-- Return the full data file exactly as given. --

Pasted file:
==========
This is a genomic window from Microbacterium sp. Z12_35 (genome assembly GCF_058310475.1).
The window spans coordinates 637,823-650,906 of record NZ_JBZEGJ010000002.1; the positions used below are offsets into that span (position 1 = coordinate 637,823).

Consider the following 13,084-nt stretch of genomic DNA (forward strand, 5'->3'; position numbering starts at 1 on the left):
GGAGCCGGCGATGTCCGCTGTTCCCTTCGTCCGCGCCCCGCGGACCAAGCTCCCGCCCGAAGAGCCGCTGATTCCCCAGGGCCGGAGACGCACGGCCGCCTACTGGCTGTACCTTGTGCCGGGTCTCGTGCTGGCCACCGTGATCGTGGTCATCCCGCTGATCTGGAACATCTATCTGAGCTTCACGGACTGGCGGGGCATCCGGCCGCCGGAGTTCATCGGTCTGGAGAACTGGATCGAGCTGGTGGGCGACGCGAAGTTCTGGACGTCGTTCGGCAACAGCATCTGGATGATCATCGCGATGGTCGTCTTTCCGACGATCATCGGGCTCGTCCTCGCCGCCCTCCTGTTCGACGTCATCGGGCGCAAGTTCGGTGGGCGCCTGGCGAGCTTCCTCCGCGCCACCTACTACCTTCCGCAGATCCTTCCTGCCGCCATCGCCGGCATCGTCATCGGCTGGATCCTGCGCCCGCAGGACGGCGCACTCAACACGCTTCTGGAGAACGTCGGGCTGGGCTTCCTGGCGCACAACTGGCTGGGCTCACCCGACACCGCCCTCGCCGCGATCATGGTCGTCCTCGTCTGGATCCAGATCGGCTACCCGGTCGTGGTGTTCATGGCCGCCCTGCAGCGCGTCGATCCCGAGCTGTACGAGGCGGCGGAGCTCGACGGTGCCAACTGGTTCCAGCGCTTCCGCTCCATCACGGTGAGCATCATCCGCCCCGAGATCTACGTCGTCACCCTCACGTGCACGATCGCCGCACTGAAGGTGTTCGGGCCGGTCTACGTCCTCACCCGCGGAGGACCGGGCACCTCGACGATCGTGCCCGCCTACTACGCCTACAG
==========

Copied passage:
This is a genomic window from Microbacterium sp. Z12_35 (genome assembly GCF_058310475.1).
The window spans coordinates 637,823-650,906 of record NZ_JBZEGJ010000002.1; the positions used below are offsets into that span (position 1 = coordinate 637,823).

Consider the following 13,084-nt stretch of genomic DNA (forward strand, 5'->3'; position numbering starts at 1 on the left):
GGAGCCGGCGATGTCCGCTGTTCCCTTCGTCCGCGCCCCGCGGACCAAGCTCCCGCCCGAAGAGCCGCTGATTCCCCAGGGCCGGAGACGCACGGCCGCCTACTGGCTGTACCTTGTGCCGGGTCTCGTGCTGGCCACCGTGATCGTGGTCATCCCGCTGATCTGGAACATCTATCTGAGCTTCACGGACTGGCGGGGCATCCGGCCGCCGGAGTTCATCGGTCTGGAGAACTGGATCGAGCTGGTGGGCGACGCGAAGTTCTGGACGTCGTTCGGCAACAGCATCTGGATGATCATCGCGATGGTCGTCTTTCCGACGATCATCGGGCTCGTCCTCGCCGCCCTCCTGTTCGACGTCATCGGGCGCAAGTTCGGTGGGCGCCTGGCGAGCTTCCTCCGCGCCACCTACTACCTTCCGCAGATCCTTCCTGCCGCCATCGCCGGCATCGTCATCGGCTGGATCCTGCGCCCGCAGGACGGCGCACTCAACACGCTTCTGGAGAACGTCGGGCTGGGCTTCCTGGCGCACAACTGGCTGGGCTCACCCGACACCGCCCTCGCCGCGATCATGGTCGTCCTCGTCTGGATCCAGATCGGCTACCCGGTCGTGGTGTTCATGGCCGCCCTGCAGCGCGTCGATCCCGAGCTGTACGAGGCGGCGGAGCTCGACGGTGCCAACTGGTTCCAGCGCTTCCGCTCCATCACGGTGAGCATCATCCGCCCCGAGATCTACGTCGTCACCCTCACGTGCACGATCGCCGCACTGAAGGTGTTCGGGCCGGTCTACGTCCTCACCCGCGGAGGACCGGGCACCTCGACGATCGTGCCCGCCTACTACGCCTACAG